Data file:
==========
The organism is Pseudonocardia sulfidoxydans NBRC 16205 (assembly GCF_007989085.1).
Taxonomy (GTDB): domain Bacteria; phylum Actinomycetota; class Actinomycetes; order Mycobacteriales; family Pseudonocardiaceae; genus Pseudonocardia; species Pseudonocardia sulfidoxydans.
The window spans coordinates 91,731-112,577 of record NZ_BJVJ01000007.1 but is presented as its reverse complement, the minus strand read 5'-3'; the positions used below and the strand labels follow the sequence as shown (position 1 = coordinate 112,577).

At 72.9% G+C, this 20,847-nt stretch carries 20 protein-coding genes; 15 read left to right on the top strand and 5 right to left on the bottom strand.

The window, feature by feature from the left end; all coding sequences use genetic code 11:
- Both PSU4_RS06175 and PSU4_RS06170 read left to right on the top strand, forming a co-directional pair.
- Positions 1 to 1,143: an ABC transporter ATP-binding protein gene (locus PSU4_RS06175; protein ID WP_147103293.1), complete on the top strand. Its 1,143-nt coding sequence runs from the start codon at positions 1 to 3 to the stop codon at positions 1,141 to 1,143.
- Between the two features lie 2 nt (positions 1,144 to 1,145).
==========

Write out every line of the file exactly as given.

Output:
The organism is Pseudonocardia sulfidoxydans NBRC 16205 (assembly GCF_007989085.1).
Taxonomy (GTDB): domain Bacteria; phylum Actinomycetota; class Actinomycetes; order Mycobacteriales; family Pseudonocardiaceae; genus Pseudonocardia; species Pseudonocardia sulfidoxydans.
The window spans coordinates 91,731-112,577 of record NZ_BJVJ01000007.1 but is presented as its reverse complement, the minus strand read 5'-3'; the positions used below and the strand labels follow the sequence as shown (position 1 = coordinate 112,577).

At 72.9% G+C, this 20,847-nt stretch carries 20 protein-coding genes; 15 read left to right on the top strand and 5 right to left on the bottom strand.

The window, feature by feature from the left end; all coding sequences use genetic code 11:
- Both PSU4_RS06175 and PSU4_RS06170 read left to right on the top strand, forming a co-directional pair.
- Positions 1 to 1,143: an ABC transporter ATP-binding protein gene (locus PSU4_RS06175; protein ID WP_147103293.1), complete on the top strand. Its 1,143-nt coding sequence runs from the start codon at positions 1 to 3 to the stop codon at positions 1,141 to 1,143.
- Between the two features lie 2 nt (positions 1,144 to 1,145).